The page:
Just in Time
The State Transportation Board in Georgia plans to use up to half of its $932 million in stimulus funding for maintenance projects, such as resurfacing and interstate rehabilitation. Roughly a quarter will go for new-capacity or congestion-relief projects. About 10% will fund bridge replacement and rehab, another 10% is for safety projects and 4% is for enhancements.
The sudden influx of American Recovery and Reinvestment Act funding brings long-awaited bidding opportunities for the state’s highway contractors. But the competition among hungry road builders is extreme, and the prices reflect it.
Georgia Dept. of Transportation press secretary David Spear, who described bidding on GDOT’s initial May offering of stimulus projects as “aggressive and very competitive,” says that bids came in at 87% of expectations (or 13% less that projected) in both the May and June lettings.
“We believe the bids are reflective of a continuing aggressive posture by contractors here to get back to work,” Spear says in an e-mail. “Because of our own budget shortfall, we are awarding hardly any projects other than stimulus.”
Stimulus Under Way The first round of GDOT Phase One stimulus projects was included in the May letting. Some 40 contracts were awarded for a total of about $55.9 million.
The first Georgia project to break ground was a $940,000 undertaking on US 19/SR 3 in Hapeville. Contractor on the 4.2-mi resurfacing project is C.W. Matthews Contracting Co. of Marietta.
Among those on hand for the groundbreaking were Georgia Gov. Sonny Perdue, GDOT Commissioner Vance Smith and Deputy U.S. Transportation Secretary John Porcari.
In May and June, C.W. Matthews was low bidder on 21 stimulus projects with a total value of about $49.5 million.
“These contracts will have a significant positive impact on our company’s ability to retain over 250 current Georgia employees that would have otherwise been without employment, along with the benefit that will accrue to numerous suppliers and subcontractors,” says Bill Hammack, president and COO of C.W. Matthews. He adds that the contractor recently added about 50 new employees, most in response to the stimulus contracts. But he says the big impact of the stimulus “is not so much how many new employees it has created but how many employees it allows us to keep from laying off.”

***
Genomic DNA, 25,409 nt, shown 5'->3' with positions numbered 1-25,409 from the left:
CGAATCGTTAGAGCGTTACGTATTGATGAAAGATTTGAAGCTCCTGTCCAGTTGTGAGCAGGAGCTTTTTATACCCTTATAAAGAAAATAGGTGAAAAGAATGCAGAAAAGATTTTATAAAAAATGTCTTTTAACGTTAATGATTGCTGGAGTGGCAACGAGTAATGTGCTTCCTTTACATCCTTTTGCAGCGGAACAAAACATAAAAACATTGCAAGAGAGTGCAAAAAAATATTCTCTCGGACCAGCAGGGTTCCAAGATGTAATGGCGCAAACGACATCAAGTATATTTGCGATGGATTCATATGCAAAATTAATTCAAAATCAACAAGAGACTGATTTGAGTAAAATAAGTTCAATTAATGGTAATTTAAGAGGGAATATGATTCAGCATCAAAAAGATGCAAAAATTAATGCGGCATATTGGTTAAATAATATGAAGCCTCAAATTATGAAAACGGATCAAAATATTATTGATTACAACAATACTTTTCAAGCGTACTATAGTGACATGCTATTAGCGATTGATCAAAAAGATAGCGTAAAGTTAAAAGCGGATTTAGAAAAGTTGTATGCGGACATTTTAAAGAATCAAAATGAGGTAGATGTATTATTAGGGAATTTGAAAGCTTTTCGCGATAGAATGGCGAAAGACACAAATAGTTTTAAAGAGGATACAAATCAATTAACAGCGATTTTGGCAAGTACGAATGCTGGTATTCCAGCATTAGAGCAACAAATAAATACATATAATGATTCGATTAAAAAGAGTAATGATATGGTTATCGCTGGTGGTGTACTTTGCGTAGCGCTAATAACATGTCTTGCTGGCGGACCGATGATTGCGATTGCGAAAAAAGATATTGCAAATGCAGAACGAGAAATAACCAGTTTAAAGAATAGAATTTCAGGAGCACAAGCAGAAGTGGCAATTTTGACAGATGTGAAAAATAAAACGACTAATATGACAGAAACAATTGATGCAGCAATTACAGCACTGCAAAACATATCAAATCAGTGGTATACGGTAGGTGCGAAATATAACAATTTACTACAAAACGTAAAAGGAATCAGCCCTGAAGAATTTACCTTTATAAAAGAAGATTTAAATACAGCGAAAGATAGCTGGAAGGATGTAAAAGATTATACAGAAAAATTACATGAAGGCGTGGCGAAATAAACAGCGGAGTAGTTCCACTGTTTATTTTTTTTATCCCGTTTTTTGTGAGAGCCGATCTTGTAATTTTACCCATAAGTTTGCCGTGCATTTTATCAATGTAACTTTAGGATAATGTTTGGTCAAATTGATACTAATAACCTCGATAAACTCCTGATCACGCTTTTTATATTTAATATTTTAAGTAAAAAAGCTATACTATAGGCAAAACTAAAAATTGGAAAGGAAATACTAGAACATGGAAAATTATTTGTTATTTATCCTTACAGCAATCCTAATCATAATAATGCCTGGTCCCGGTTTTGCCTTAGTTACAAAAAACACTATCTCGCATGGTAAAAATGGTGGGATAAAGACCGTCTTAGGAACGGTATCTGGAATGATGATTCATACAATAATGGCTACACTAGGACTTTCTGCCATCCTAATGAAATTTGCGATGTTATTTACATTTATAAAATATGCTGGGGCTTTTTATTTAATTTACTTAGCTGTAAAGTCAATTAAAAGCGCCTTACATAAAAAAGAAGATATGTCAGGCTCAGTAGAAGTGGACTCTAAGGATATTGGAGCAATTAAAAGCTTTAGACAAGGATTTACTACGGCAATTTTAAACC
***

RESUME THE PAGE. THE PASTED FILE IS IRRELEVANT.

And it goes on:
Just the Beginning In addition to the 40 ARRA projects awarded in May, an additional 29 contracts worth an additional $81.4 million were awarded in June. Georgia’s July highway letting brought even more; in fact, every July letting project except one was a stimulus project.
Currently, numerous stimulus projects have been awarded or are under construction across the state. They include:
• Resurfacing of 20 mi of Interstate 575 in Cobb and Cherokee counties. C.W. Matthews is the contractor on the $18.6-million project.
• A $7.6-million project including sidewalk, pedestrian upgrades and video-detection system installation on SR 154 in DeKalb County. CMES of Lilburn, Ga., is the contractor.
• A $4.1-million resurfacing project on 13 mi of US 1 in southeastern Georgia’s Carlton County. Dixie Roadbuilders of Waycross, Ga., is the contractor.
• Construction of a SR 25 bridge over a rail line in Chatham County. Rogers Bridge Co. is the contractor on the $3.8-million project.
• A $3.5-million resurfacing project on 25 mi of SR 23 in Brantley and Charlton counties to Je Hiers Co. of Baxley, Ga., for $3.5 million
• A $2.2-million resurfacing project in Dodge County. Ross Construction of Tifton, Ga., is the contractor.
• Bridge replacements in Tattnall, Gordon/Murray, Bulloch, Candler and Atkinson counties
Also awarded in July were two previously deferred stimulus jobs. They include intersection/safety improvements on US 29 at Pleasant Hill Road in northeast Atlanta’s Gwinnett County, awarded to ER Snell Contractor of Snellville, Ga., for $8.8 million, and similar improvements on the same route at Beaver Ruin Road (also in Gwinnett) awarded to C.W. Matthews for $5.7 million.
With phase one wrapped up in July, the focus has shifted to selecting phase two projects that will be awarded through the rest of the year. More than $350 million is available for funding of this second phase.
Is It Working? “Contractors across Georgia are going back to work,” Transportation Board Chairman Bill Kuhlke Jr. stated in a press release. “They are putting people back to work—at their own firms, at their subcontractors and at their vendors and suppliers. We’ve made a good beginning and are going to focus now on increasing the job creation pace throughout the year.”
David Moellering, executive director of the Georgia Highway Contractors Association, adds that the impact of these stimulus projects “has the potential to be good. It comes down to how quickly the projects are let and put into the system.”
Moellering says the stimulus projects are providing work that’s in addition to GDOT’s normal program. In FY 2010, for example—which began in July—the result will be more projects available for letting.
Although there are not yet enough stimulus projects out there to create new construction jobs, “These projects are enabling our members to keep people working,” Moellering says.